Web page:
Born in Washington DC, Shirley Horn never attained the high levels of fame that she deserved. However, she became a very well respected performer of her generation. Horn had a sweet yet sultry voice that was both velvety and smokey.
A dedicated artist, Horn practised hard to perfect her skills working for hours every day. She led a jazz trio from the age of 20 and was noticed by Miles Davis who, in 1960, praised her for her musical ability.
Although her career was humble at first, she gained more notoriety in the 80s, releasing albums more consistently, including live recordings. In the end, she was nominated for an impressive 9 Grammys in her career.
Despite being unfairly dubbed ‘The Jezebel of Jazz’ by disapproving newspapers, Anita O’Day had a precise, strong, and faultless vocal delivery that redefined female big band singers. Throughout her career she worked with many renowned jazz musicians including Gene Krupa, Woody Herman, and Sean Kenton.
She began singing professionally in 1938 with Bob Crosby’s band and then soon formed her own trio in 1942 which she was a part of for 10 years. She was also part of ‘Anita O’Day and Her All-Stars’ who toured three continents, pleasing audiences with their cool jazz rhythms and bebop phrasing.
Julie London was a woman of many talents. Born in sunny California, she was the epitome of ‘50s cool’ and was an artist, singer, and model. London has sold over 3 million copies of her famous rendition of ‘Cry Me a River,’ and her vocals have appeared on 30 albums.
She initially found fame as an actress but thanks to her sultry vocals, she established herself as a singer after she got discovered while performing at a local club. London was known for her ability to make the listener feel like she was the only one in the room with them and could convey great intimacy through her timbre.
Somewhat of a musical marvel, Esperanza Spalding taught herself the violin and joined an orchestra at just age 5. Coming from a multiethnic household, Spalding was exposed to multiple genres of music, ultimately focusing on jazz. She attended Berklee College of Music and became their youngest ever teacher at age 20.
She began releasing albums in 2006 with her third album Chamber Music Society becoming a commercial success, charting at No. 34 on the Billboard 200. She has won 4 Grammys including Best New Artist, making her the first jazz artist to win this award. She also has a Boston Music Award and a Soul Train Music Award.
Diana Krall is known for her low vocal range, and began performing regularly in restaurants at the age of 15. Billboard magazine named her the second greatest jazz artist of the noughties and she is the only jazz singer to have had eight albums debut at the top of the Billboard Jazz Album chart, making her one of the best selling artists of her time.
Accompanying herself on piano which she learnt at just four years old, she has recorded more than 12 albums of which she’s sold over 15 million copies. She has won three Grammys and has also earned nine gold, three platinum and seven multi-platinum albums.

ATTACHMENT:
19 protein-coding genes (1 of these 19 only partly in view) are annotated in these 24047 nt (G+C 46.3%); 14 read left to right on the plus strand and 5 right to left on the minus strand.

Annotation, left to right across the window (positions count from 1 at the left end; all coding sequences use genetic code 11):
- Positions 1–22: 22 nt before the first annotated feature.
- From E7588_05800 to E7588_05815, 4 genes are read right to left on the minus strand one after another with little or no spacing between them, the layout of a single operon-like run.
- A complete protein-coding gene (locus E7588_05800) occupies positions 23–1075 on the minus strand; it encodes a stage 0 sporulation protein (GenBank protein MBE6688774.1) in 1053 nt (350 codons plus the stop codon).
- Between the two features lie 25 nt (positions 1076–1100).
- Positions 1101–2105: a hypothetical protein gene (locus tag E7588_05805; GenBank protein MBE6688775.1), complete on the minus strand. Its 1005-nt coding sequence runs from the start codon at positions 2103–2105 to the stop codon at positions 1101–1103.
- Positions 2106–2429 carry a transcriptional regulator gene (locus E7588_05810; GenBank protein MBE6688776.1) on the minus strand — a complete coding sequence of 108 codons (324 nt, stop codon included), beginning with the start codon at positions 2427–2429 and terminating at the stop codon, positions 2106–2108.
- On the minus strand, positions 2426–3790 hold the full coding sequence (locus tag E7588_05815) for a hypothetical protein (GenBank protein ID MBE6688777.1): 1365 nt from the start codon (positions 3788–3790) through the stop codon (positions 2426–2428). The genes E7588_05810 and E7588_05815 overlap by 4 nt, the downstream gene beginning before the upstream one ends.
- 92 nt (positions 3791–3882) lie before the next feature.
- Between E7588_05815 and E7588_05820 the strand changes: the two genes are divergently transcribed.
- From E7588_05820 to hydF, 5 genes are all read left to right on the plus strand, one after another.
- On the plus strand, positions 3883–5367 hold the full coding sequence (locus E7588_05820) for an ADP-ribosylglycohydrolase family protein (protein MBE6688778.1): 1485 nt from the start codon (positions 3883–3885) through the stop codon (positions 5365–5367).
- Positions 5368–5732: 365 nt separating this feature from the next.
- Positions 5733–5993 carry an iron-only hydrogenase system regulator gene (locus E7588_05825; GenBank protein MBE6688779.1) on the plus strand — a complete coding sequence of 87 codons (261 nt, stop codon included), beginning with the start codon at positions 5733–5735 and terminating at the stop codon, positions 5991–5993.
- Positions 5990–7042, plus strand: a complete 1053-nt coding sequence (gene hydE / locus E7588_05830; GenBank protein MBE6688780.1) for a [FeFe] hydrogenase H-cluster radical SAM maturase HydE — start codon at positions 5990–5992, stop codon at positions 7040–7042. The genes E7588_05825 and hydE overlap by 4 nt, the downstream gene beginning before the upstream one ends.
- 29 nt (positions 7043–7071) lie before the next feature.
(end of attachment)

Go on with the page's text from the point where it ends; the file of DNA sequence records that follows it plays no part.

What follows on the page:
Texas born June Christie was a pioneer of the ‘cool jazz’ movement. Best known for her debut album Something Cool, the record was important in the launch of the cool jazz movement, growing in popularity in the states after World War II.This subgenre is known for its more relaxed tempos and lighter tone, in contrast to bebop that was popular at the time.
June Christie made her start in the big band swing era and, after replacing Anita O’Day in Stan Kenton’s Orchestra, went on to make her first solo record in 1947. She had a silky smooth voice decorated with a subtle vibrato and experimental phrasing.
Helen Merrill was born in New York to Croatian parents. With a ‘voice like honey,’ Merrill started singing professionally in her teenage years. In the 50s she sang with band leader Earl Hines and soon broke away as a successful solo artist. Her debut album, the self-titled Helen Merrill, became an immediate success allowing Merrill to tour and record further in both Europe and Japan.
Merrill was part of the first generation of bebop, known for her emotional performances and delightfully smooth vocals. Although fading slightly into obscurity in the United States in the 60s, she later established herself as a performer and regained popularity.
Dee Dee Bridgewater
Thanks to her trumpeter father, Dee Dee Bridgewater was exposed to jazz early, helping her to become one of the best female jazz singers of the 90s with multiple acclaimed albums.
Bridgewater started her singing career at just 16, performing in clubs in her home state of Michigan. In the early 1970s, Bridgewater joined the Thad Jones-Mel Lewis Jazz Orchestra as lead vocalist marking the start of her major successes.
Dee Dee Bridgewater has three Grammys, two of which include the award for ‘Best Jazz Vocal Performance,’ and ‘Best Jazz Vocal Album,’ which she won for her album ‘Eleanora Fagan (1915–1959): To Billie With Love From Dee Dee.’
Abbey Lincoln, born in Michigan, is best known for the political activism found within her records. The bulk of her work throughout the 60s reflects this and is especially prevalent in Max Roach’s civil rights album ‘We Insist!’ of which Lincoln performed on all five tracks.
Upon its release, ‘We Insist!’ wasn’t well-received with critics claiming it to be too controversial. However, it is now considered a pivotal album for the time and genre. Lincoln is known for her robust, intense voice that featured both classic jazz stylings as well as frequenting a more avant-garde flavour.
With a career that lasted more than six decades, with 4 Grammy Award nominations, and with over 30 albums recorded, Ernestine Anderson is sometimes described as one of jazz’s ‘best kept secrets.’
After moving to Seattle in 1944, this husky vocalist got her big break as a teenager playing in big bands that would later feature names such as Quincy Jones and Ray Charles. When Anderson was 18, she toured with Johnny Otis’ band and then in 1952, toured again with Lionel Hampton’s orchestra before laying roots in New York City.
Her legacy remains as one that broke down the boundaries of genres, and her contribution to music places her firmly amongst the best female jazz singers of all time.